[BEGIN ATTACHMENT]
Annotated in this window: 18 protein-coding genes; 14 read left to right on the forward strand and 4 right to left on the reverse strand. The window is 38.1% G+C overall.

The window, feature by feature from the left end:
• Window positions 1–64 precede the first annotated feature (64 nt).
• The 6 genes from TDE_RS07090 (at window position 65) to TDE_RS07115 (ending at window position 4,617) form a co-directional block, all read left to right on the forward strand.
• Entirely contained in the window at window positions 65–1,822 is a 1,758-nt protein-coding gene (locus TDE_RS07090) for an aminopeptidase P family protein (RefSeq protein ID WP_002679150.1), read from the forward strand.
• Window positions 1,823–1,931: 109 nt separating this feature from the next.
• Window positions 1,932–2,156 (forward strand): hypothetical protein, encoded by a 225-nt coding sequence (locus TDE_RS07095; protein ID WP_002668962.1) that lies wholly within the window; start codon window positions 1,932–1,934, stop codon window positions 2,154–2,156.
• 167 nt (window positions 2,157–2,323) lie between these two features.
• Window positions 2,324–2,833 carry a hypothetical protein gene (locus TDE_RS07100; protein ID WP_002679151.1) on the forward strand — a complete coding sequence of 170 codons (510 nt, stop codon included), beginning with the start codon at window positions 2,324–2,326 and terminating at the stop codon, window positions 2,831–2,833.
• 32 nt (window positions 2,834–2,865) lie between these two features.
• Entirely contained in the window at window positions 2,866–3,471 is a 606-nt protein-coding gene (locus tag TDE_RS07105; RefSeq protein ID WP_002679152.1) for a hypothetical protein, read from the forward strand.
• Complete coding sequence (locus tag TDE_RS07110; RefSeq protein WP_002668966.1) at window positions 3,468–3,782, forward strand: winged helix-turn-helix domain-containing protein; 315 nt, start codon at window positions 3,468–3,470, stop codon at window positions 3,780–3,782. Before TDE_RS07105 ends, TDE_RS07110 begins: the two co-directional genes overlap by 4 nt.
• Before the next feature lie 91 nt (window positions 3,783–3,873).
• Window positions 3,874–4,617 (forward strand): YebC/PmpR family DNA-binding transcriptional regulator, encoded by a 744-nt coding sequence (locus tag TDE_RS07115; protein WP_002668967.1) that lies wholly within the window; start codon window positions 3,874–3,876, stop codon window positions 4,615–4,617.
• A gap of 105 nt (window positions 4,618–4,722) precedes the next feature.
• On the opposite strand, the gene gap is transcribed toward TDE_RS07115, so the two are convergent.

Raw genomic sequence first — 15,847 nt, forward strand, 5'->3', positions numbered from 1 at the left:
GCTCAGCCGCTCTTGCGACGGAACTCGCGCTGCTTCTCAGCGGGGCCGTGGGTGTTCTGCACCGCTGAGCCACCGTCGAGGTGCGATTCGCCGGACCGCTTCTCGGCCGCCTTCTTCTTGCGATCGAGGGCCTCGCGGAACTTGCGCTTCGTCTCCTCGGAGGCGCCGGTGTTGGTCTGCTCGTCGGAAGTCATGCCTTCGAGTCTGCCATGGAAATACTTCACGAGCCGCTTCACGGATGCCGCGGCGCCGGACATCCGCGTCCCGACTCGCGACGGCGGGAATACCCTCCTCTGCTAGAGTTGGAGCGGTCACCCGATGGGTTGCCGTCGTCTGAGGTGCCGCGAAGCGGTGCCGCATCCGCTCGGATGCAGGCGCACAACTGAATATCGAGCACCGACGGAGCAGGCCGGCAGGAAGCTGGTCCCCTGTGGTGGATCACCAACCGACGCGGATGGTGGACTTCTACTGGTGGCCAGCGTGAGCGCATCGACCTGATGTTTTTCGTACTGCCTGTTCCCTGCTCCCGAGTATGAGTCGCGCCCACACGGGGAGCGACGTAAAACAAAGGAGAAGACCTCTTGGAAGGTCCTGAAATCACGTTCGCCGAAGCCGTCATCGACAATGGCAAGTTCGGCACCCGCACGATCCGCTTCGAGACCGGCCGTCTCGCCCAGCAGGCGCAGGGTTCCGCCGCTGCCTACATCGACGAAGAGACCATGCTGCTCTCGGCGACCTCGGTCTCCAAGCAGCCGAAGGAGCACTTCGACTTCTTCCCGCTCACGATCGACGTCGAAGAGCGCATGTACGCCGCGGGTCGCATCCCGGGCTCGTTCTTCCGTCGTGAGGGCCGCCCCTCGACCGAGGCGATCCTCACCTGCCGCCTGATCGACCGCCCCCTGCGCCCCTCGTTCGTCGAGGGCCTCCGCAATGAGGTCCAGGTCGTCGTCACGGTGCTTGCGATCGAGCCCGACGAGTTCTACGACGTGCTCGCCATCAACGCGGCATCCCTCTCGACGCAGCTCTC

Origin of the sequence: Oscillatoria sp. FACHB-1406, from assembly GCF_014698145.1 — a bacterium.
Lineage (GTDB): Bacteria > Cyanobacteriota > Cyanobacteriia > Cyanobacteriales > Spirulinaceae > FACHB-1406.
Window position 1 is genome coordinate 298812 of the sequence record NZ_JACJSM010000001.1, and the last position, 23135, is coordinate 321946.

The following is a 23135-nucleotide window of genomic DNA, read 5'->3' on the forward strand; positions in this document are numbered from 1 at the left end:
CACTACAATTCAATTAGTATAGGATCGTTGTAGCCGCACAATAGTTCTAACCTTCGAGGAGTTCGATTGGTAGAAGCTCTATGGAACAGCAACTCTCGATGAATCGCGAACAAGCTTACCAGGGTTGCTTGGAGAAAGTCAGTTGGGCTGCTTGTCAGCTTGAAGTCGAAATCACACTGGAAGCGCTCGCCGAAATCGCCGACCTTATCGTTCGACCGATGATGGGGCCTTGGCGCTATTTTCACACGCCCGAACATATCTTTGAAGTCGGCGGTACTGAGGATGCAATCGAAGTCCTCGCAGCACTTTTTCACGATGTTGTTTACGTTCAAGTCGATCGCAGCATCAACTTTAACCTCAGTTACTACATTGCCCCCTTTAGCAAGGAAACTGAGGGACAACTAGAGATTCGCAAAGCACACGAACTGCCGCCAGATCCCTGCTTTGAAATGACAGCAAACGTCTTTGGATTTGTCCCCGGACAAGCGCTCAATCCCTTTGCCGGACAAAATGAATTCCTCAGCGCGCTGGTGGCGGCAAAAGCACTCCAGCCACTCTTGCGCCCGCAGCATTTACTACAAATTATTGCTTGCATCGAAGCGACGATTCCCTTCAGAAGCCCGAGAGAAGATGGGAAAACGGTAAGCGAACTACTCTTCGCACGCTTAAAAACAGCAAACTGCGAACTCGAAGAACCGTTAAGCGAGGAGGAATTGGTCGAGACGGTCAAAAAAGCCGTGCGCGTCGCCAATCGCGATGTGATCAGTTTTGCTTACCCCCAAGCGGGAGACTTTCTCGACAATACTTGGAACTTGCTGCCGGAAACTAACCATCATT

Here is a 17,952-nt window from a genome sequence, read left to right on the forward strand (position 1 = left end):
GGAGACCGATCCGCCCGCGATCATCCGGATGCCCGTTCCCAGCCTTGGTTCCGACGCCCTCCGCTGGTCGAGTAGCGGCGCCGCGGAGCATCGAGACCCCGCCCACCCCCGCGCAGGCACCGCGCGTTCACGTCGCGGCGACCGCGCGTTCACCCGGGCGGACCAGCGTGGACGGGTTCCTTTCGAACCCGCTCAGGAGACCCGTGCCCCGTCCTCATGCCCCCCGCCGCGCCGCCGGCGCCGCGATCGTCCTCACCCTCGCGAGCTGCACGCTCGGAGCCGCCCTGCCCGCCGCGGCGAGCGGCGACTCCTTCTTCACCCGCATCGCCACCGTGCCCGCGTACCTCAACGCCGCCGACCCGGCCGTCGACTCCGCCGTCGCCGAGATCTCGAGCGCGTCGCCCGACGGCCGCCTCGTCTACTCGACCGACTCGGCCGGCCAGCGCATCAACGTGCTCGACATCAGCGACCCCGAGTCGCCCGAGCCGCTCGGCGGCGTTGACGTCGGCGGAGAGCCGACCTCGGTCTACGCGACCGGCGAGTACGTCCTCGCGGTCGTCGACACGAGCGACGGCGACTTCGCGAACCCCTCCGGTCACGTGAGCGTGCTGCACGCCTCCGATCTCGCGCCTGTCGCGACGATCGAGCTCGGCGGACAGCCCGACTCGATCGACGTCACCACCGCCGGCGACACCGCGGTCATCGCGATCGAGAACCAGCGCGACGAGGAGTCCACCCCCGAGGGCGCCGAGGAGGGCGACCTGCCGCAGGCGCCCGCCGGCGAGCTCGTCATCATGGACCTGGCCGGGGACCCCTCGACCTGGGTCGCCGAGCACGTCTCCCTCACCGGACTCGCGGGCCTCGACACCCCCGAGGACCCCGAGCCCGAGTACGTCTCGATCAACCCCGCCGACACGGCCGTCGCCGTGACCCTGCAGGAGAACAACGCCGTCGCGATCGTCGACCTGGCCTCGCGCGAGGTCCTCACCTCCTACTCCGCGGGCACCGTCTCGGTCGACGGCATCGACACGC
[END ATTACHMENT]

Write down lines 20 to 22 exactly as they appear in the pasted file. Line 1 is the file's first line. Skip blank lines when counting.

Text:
Lineage (GTDB): Bacteria > Cyanobacteriota > Cyanobacteriia > Cyanobacteriales > Spirulinaceae > FACHB-1406.
Window position 1 is genome coordinate 298812 of the sequence record NZ_JACJSM010000001.1, and the last position, 23135, is coordinate 321946.

The following is a 23135-nucleotide window of genomic DNA, read 5'->3' on the forward strand; positions in this document are numbered from 1 at the left end: